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  • Editors’ Introduction
  • Jennifer L. Holberg and Marcy Taylor

In "Thinking Like a Program," his commentary for this issue of Pedagogy, Joseph Harris distinguishes between the disciplinary work of composition, with its "focus on rhetorical theory, on the analysis of cultural discourses, on the practices and processes of literacy, and on the history of teaching writing," and the programmatic work, with its "ambition to improve the teaching of first-year and basic writing." He argues that rather than battling over whether the discipline (theory) or the program (teaching) should orient the work of composition professionals, we should let both guide us, understanding that disciplinary work is necessarily constrained and diffuse, whereas the programmatic should be seen as multidisciplinary, organized around "a common sense of exigency, or a task or question that requires our collective response."

In Harris's argument, the common exigency is the political and intellectual project of first-year composition, but we also believe that his definitions illustrate what Pedagogy is trying to accomplish. Like Harris and the first-year writing course, we see the project of this journal as multidisciplinary and activist in the sense that we draw together in one site the voices of "faculty with varied sorts of training and scholarly interests [but with] a shared job of teaching." At the same time, we value and wish to advance disciplinary projects that articulate theories of teaching within particular fields and contexts. Both seem absolutely necessary.

While an academic journal like Pedagogy certainly performs a different function than the institutional program Harris has in mind, we might see their purposes as similar. In the current issue of Pedagogy, the articles [End Page 353] participate in what Harris might agree is a multidisciplinary project focused on teaching; in his words, we have brought together "disparate faculty . . . to address issues of compelling and public interest." Jeffrey Andrew Weinstock, in "Respond Now! E-mail, Acceleration, and a Pedagogy of Patience," discusses how new technologies like e-mail have transformed our personal interactions with students—and thus the context of our teaching. In what Kathleen Blake Yancey, in her chair's address to the 2004 Conference on College Composition and Communication, has emphasized is an age of multiliteracies, Weinstock encourages teachers—regardless of specific discipline—to seriously ask, "How does responsible pedagogy address new habits of thought that emerge from the compression of time and space and the expectation that everyone should be available all the time? What is the pedagogical response to the speeding up of contemporary life? It seems imperative to consider pedagogical practice in light of such seismic shifts in the lived experience of culture."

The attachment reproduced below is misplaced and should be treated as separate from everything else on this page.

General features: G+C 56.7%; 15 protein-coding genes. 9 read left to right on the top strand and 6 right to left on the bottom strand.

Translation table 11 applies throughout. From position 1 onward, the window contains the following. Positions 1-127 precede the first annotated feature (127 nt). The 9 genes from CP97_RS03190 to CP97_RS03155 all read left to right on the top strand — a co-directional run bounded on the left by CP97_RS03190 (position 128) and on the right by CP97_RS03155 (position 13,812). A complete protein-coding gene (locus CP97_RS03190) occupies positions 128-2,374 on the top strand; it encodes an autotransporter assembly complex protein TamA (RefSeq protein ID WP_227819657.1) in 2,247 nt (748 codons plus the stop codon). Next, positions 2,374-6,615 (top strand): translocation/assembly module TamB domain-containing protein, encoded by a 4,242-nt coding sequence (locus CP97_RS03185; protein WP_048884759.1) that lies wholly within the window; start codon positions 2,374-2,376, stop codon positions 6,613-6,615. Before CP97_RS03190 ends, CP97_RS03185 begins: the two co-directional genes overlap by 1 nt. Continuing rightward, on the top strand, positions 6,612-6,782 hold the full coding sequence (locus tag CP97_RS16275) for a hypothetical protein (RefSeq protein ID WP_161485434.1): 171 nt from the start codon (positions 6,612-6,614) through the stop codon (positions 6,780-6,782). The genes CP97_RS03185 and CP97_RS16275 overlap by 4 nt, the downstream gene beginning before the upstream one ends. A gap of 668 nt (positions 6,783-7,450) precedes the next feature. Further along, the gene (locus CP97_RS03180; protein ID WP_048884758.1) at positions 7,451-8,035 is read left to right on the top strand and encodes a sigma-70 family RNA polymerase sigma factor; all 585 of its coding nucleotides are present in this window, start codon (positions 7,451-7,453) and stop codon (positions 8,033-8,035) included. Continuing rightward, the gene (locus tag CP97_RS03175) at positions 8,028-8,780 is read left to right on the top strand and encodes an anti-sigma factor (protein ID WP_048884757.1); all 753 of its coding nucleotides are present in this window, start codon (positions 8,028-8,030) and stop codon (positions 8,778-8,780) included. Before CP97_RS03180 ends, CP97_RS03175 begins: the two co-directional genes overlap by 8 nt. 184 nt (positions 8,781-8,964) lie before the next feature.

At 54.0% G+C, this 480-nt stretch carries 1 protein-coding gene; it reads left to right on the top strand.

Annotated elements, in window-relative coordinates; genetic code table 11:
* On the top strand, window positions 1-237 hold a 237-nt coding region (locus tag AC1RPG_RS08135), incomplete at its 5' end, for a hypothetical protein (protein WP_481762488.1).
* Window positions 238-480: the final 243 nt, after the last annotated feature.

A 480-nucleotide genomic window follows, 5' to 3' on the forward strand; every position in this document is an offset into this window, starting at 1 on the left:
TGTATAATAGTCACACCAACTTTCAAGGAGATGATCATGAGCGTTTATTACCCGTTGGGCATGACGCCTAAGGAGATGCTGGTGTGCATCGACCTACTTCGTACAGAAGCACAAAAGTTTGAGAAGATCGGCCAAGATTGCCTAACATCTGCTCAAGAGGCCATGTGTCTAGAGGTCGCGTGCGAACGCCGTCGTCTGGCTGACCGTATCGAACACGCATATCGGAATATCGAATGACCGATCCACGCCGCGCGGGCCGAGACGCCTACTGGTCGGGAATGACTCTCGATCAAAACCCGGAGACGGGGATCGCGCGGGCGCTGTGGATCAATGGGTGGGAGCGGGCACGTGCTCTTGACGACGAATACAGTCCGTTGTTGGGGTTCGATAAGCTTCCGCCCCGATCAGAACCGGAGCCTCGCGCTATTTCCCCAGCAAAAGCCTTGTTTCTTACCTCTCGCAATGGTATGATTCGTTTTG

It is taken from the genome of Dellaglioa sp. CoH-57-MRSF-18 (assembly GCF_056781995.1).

Laura Callanan, in "Defining Expertise in the Interdisciplinary Classroom," takes on the issue of working in an interdisciplinary classroom context in which one's disciplinary "expertise" must be reevaluated and refined. Specifically, Callanan comes to define expertise as "consist[ing] of a changing set of relationships dependent on the articulation of clear disciplinary, pedagogical, and intellectual ideals in dialogue with particular bodies of information that are continually reevaluated within the evolving cultural context. It includes both content and action, produced within a particular historical moment, affecting bodies in the classroom in explicit and materially grounded ways." In her case, understanding the project of teaching in "a particular historical moment," and in dialogue with a distinct set of material conditions and student responses, pushed her beyond the limits of a disciplinary "specialty" in British Victorian literature.

Rochelle Harris also explores multidisciplinary understandings of teaching in her piece, "Encouraging Emergent Moments: The Personal, Critical, and Rhetorical in the Writing Classroom." As for Joseph Harris, the exigency for her consideration of teaching is the writing classroom, which forces her to consider how theoretical and pedagogical knowledge from multiple disciplinary sites—in her case, creative nonfiction, composition and rhetoric, and critical pedagogy—can inform the political and intellectual project of teaching English.

Our From the Classroom section in this issue also makes clear that understanding pedagogy from a variety of angles requires multiple and varied responses. This section typically includes three to seven short pieces (five hundred to two thousand words) on very specific pedagogical questions. Often, [End Page 354] those questions grow directly from a particular...


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